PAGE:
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A Wahi Tapu Composition

This project was based at Lake Waiorongomai just north of Otaki in the Kapiti/Horowhenua region. I was looking into the relationship the tangata whenua have with the site and designing to engage, restore and create ritual for the whanau by improving the overall water quality of the lake.

Location:
Otaki

Iwi:
Ngati Tukorehe, Ngati Raukawa

Nga Aho practitioner:
Elvina Quartermain

A Wahi Tapu Composition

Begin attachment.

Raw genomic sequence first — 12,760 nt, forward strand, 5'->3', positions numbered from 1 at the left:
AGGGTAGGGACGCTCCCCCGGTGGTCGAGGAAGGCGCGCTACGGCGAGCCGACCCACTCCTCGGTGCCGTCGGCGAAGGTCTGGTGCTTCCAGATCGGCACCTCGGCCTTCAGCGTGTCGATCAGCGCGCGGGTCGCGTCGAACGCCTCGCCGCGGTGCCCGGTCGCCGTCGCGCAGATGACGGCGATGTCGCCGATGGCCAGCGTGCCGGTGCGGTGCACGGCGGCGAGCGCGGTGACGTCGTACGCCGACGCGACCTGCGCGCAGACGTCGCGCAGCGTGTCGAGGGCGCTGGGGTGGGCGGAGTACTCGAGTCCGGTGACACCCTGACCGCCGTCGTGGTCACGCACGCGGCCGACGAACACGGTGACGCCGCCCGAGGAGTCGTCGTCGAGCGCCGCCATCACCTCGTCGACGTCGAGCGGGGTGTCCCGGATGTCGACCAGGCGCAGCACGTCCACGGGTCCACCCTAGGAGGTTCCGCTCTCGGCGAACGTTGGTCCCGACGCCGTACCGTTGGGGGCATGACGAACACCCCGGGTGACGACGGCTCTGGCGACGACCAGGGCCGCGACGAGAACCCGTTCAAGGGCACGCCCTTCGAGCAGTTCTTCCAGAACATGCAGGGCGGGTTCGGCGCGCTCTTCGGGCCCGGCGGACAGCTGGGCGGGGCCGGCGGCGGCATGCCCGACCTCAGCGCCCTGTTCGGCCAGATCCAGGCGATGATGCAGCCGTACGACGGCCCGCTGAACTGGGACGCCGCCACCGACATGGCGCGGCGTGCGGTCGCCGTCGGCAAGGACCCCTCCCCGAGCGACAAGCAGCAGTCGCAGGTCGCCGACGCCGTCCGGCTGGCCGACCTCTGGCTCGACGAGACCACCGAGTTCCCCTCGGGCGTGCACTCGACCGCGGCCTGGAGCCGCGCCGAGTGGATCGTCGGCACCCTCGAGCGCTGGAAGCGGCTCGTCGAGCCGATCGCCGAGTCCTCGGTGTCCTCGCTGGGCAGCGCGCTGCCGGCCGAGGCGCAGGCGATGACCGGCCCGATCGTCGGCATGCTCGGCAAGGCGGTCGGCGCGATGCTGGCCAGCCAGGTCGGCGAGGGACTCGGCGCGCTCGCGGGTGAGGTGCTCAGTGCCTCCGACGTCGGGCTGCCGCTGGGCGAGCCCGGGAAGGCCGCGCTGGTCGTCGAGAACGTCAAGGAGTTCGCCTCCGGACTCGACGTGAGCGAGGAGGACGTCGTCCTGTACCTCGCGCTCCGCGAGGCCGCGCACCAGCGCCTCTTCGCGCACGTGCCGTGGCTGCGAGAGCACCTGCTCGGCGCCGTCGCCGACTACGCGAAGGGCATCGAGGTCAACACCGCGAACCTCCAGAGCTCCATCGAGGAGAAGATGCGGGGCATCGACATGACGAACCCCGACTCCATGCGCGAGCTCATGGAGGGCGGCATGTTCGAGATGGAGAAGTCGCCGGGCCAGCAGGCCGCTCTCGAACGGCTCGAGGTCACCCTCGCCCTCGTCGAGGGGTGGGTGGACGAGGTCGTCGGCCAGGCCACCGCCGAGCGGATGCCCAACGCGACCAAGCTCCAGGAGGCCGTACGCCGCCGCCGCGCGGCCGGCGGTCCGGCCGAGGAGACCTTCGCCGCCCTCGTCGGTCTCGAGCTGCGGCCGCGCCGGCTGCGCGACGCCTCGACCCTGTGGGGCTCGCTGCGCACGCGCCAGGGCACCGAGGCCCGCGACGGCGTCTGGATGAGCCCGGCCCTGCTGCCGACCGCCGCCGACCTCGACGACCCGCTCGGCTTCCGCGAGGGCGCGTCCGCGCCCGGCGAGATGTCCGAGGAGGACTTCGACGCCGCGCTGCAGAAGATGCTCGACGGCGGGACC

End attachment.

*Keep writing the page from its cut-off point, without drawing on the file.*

The concept development of Lake Waiorongomai speaks directly to the whanau’s physical relationship to the site and their land with particular emphasis on engaging kaitiakitanga through design intervention. The current state of site is the result of ignorant land management and now faces water quality issues due to run off and soil erosion from corresponding agriculture land. The lake is of particular high value to the iwi and holds great cultural significance within the site as resource and ritual. While addressing the issues of sustainable ecology the ultimate aim is to transform the site in its current state into a thriving and exciting new enterprise for the tangata whenua and extended whanau across the region. Drawing from the kaupapa surrounding the narrative of Tainui, the design aims to be embedded in as much cultural understanding as possible and employ the methods and protocols relevant to convey such significance. The Tainui waka was carved from a tree planted over an infant named Tainui who did not make it through childbirth. The proposed marae atea design introduces a formal entrance into the sacred site. Due to the nature of a marae as a gathering ground, it is important to include accessibility for all ages to and from vehicle bays and therefore universal standards have been applied. How one may approach and exit the space is also designed to symbolise the challenge the manuhiri face on approach while in comparison to the aftermath which is more a leisurely progression down toward the lake. The entrance also frames Lake Waiorongomai (symbolic to this design of a Whare nui or Whare kai) representing unity and peace. The Eastern side of the intervention is bordered by the mature trees of tane mahuta whose trunks are to illustrate the same principle of heke within the Whare nui. There are also planting boxes within the gathering space that align with the visual toward the lake and emphasis the earth’s presence through the hard structure. The paving is derived from, and is to incorporate, particular kawa among the Raukawa iwi when entering marae. This is a progression off to the right depending on which side you enter from integrated with 3 stages of speech; firstly by the tangata whenua, secondly by the manuhiri, and thirdly by the tangata whenua again. This is shown through the paving system. Structures include; a paving system, seating for both tangata whenua and manuhiri, shelters, koruru, planting heke. The proposed living cemetery concept communicates an extremely cultural tradition by Maori. This is where the visitor should feel a deep network of connections at play through the earth and a sense of belonging to the earth. The boardwalk which wraps around the entire site is designed with no particular points of exit leaving the occupier the freedom to roam off course as they approach the area to make decision on which point they wish to nest. Being the place of gifting (koha) given to Papatuanuku done through the planting of placenta (whenua) and umbilical cord (pito), it was important to understand the immediate zones which enable the stream to coexist. The planning is done via riparian planting down the stream stabilsing the banks and giving a guidance buffer to the ritual planting. It is very important to Maori to establish a connection with the land that you reside from. Initiating a new born child to the site I hope to connect the then and future occupier at birth to their extended land and their ancestral whanau. Through the experience of placing whenua back into Papatuanuku’s mother whenua this would also educate the kaupapa of gifting resource into mother earth helping her grow so that she can may sustain resources for the whanau through into the many generations still to come. The proposed bathing intervention should communicate another extremely spiritual and tapu space but one that is individual. The design itself is constructed to be occupied by as little people possible with an extended platform out onto the lake where you may enter and exit one at a time at the furthest point. The nature of this intended design is to be an intimate and delicate space. The plating is in order to stabilise the bank structure while natural materials are used again to orchestrate whanau relationship to the natural environment. The stabilisation of the bank is also to counteract the run off and eroded soils from the surrounding cleared land which currently have direct impact to the nutrient levels within the lake. If these increase they tip the balance of nutrient and oxygen levels allowing toxic plants to form and a decrease in the natural ecosystem stability. Still feeling the network and connections at play, this space is to speak directly to the individual occupying the space. After being through the process of moving through each intervention, this is the conclusion of the journey. Here you are able to be alone with the mothering power and by submersion into the lake experience a connection on a physical and spiritual level. By interacting with the lake you are at optimum ability to retrieve the earth’s energy therefore an exchange between you and Papatuanuku is complete. Best experienced in winter where the oxygen and nutrient levels are mixing due to the harmony of water temperatures, you are left feeling cleansed and energised. This also brings our story back to the narrative of Te Rauparaha bathing after battle within the lake giving the name "water of peace".